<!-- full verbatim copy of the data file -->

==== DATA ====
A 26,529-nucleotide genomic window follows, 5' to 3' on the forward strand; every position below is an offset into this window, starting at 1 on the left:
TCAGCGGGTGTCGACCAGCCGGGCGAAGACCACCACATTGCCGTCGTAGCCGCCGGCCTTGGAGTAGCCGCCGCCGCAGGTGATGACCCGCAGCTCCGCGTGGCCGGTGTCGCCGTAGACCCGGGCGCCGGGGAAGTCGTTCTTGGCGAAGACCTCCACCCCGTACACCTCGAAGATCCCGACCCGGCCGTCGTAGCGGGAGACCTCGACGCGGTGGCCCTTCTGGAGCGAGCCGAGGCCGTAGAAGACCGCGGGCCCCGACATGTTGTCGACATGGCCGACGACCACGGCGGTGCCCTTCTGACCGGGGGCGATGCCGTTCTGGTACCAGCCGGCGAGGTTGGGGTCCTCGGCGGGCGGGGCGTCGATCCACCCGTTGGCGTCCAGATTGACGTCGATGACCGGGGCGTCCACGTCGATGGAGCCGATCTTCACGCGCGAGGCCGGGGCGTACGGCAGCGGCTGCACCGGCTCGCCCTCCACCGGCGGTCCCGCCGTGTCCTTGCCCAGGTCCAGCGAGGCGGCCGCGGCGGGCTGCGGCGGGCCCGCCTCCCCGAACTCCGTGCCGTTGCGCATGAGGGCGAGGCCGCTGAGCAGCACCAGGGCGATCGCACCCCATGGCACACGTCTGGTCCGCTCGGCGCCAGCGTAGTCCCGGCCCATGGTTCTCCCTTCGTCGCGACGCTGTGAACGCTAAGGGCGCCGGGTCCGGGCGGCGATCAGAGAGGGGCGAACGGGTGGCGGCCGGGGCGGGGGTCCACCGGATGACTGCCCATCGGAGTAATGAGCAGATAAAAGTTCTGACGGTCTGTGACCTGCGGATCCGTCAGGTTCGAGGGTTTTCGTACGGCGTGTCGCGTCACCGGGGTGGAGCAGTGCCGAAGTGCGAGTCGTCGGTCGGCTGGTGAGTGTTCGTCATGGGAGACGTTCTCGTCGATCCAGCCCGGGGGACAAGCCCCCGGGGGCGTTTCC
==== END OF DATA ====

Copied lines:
A 26,529-nucleotide genomic window follows, 5' to 3' on the forward strand; every position below is an offset into this window, starting at 1 on the left:
TCAGCGGGTGTCGACCAGCCGGGCGAAGACCACCACATTGCCGTCGTAGCCGCCGGCCTTGGAGTAGCCGCCGCCGCAGGTGATGACCCGCAGCTCCGCGTGGCCGGTGTCGCCGTAGACCCGGGCGCCGGGGAAGTCGTTCTTGGCGAAGACCTCCACCCCGTACACCTCGAAGATCCCGACCCGGCCGTCGTAGCGGGAGACCTCGACGCGGTGGCCCTTCTGGAGCGAGCCGAGGCCGTAGAAGACCGCGGGCCCCGACATGTTGTCGACATGGCCGACGACCACGGCGGTGCCCTTCTGACCGGGGGCGATGCCGTTCTGGTACCAGCCGGCGAGGTTGGGGTCCTCGGCGGGCGGGGCGTCGATCCACCCGTTGGCGTCCAGATTGACGTCGATGACCGGGGCGTCCACGTCGATGGAGCCGATCTTCACGCGCGAGGCCGGGGCGTACGGCAGCGGCTGCACCGGCTCGCCCTCCACCGGCGGTCCCGCCGTGTCCTTGCCCAGGTCCAGCGAGGCGGCCGCGGCGGGCTGCGGCGGGCCCGCCTCCCCGAACTCCGTGCCGTTGCGCATGAGGGCGAGGCCGCTGAGCAGCACCAGGGCGATCGCACCCCATGGCACACGTCTGGTCCGCTCGGCGCCAGCGTAGTCCCGGCCCATGGTTCTCCCTTCGTCGCGACGCTGTGAACGCTAAGGGCGCCGGGTCCGGGCGGCGATCAGAGAGGGGCGAACGGGTGGCGGCCGGGGCGGGGGTCCACCGGATGACTGCCCATCGGAGTAATGAGCAGATAAAAGTTCTGACGGTCTGTGACCTGCGGATCCGTCAGGTTCGAGGGTTTTCGTACGGCGTGTCGCGTCACCGGGGTGGAGCAGTGCCGAAGTGCGAGTCGTCGGTCGGCTGGTGAGTGTTCGTCATGGGAGACGTTCTCGTCGATCCAGCCCGGGGGACAAGCCCCCGGGGGCGTTTCC